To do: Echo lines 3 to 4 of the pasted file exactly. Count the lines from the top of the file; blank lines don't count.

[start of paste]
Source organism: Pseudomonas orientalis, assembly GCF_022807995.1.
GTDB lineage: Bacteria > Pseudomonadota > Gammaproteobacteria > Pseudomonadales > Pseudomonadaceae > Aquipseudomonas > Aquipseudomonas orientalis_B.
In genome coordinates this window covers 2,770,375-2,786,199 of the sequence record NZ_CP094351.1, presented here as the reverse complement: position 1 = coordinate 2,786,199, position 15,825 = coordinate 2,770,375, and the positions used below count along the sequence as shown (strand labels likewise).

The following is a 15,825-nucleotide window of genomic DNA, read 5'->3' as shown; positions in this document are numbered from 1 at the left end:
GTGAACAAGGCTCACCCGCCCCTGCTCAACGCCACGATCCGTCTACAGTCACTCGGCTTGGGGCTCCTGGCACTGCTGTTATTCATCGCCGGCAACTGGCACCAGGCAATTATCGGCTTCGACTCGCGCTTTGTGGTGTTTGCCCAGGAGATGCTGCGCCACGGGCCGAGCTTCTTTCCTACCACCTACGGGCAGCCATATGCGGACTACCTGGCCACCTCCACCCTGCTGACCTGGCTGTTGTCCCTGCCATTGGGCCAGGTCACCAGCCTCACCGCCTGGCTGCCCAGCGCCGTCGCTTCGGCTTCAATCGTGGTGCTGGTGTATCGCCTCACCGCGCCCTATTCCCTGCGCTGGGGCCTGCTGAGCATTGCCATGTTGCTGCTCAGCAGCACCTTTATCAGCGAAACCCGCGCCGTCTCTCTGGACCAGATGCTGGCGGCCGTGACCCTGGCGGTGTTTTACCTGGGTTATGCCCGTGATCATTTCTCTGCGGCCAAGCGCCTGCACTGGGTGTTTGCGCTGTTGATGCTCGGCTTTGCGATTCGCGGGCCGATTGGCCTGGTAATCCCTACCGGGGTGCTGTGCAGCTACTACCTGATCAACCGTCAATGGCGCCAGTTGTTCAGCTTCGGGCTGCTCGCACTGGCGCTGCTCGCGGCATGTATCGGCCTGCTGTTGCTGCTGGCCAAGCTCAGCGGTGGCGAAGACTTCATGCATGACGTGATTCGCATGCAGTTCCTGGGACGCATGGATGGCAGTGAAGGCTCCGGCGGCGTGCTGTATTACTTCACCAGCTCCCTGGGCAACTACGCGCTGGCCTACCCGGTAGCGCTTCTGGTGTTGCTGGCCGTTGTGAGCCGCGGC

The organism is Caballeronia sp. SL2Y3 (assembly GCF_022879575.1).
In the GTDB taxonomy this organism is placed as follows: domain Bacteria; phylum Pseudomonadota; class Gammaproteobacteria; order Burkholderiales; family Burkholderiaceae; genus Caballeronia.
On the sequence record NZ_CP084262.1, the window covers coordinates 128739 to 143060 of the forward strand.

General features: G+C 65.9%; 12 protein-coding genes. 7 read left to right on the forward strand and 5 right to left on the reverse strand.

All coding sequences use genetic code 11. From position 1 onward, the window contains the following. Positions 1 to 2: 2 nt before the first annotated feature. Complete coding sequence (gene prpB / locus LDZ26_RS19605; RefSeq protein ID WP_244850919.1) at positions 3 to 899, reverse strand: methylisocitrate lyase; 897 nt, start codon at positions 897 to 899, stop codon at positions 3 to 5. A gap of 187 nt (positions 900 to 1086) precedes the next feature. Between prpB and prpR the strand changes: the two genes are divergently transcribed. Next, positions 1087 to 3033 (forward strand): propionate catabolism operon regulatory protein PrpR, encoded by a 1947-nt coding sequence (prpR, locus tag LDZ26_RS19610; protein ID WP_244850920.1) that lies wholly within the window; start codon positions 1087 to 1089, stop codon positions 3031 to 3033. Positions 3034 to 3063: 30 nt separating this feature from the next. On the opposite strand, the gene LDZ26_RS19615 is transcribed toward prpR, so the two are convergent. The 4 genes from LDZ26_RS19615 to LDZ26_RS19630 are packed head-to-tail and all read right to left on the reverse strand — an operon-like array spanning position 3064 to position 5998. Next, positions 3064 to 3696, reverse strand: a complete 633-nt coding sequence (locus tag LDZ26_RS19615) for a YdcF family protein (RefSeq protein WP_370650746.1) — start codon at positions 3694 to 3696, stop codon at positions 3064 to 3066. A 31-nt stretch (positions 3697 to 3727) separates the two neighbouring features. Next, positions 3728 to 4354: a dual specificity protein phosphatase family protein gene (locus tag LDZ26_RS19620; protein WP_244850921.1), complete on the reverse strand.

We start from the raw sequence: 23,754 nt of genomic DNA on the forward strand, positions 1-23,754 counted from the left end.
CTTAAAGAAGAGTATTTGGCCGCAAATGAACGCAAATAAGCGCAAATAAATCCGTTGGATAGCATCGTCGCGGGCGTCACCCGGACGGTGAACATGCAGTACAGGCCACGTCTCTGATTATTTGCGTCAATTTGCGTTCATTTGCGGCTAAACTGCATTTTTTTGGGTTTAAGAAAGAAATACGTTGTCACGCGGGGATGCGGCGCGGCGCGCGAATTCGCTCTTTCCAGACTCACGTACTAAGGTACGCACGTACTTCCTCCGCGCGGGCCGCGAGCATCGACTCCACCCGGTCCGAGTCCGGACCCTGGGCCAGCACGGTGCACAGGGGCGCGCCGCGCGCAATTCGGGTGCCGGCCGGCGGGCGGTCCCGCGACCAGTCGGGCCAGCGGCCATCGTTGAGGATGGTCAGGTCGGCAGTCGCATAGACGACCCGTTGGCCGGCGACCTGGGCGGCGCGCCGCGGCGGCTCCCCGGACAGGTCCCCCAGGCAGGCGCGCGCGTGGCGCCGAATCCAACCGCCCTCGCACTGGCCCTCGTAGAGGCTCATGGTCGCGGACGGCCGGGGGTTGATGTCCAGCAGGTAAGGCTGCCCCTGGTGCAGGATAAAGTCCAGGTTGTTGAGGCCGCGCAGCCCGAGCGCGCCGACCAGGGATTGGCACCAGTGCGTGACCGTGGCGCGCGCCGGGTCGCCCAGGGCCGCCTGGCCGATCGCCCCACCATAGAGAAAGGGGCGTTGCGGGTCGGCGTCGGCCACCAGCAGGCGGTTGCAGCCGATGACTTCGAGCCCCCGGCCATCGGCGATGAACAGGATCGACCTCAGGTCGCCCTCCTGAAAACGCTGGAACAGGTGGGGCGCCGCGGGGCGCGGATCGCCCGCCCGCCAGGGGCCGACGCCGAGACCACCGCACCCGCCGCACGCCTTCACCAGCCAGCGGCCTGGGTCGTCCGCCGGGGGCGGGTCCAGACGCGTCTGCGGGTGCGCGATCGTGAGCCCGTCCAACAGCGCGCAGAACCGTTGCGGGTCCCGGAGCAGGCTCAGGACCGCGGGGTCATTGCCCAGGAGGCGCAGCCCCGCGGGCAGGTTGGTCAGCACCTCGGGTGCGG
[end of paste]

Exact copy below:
In genome coordinates this window covers 2,770,375-2,786,199 of the sequence record NZ_CP094351.1, presented here as the reverse complement: position 1 = coordinate 2,786,199, position 15,825 = coordinate 2,770,375, and the positions used below count along the sequence as shown (strand labels likewise).

The following is a 15,825-nucleotide window of genomic DNA, read 5'->3' as shown; positions in this document are numbered from 1 at the left end: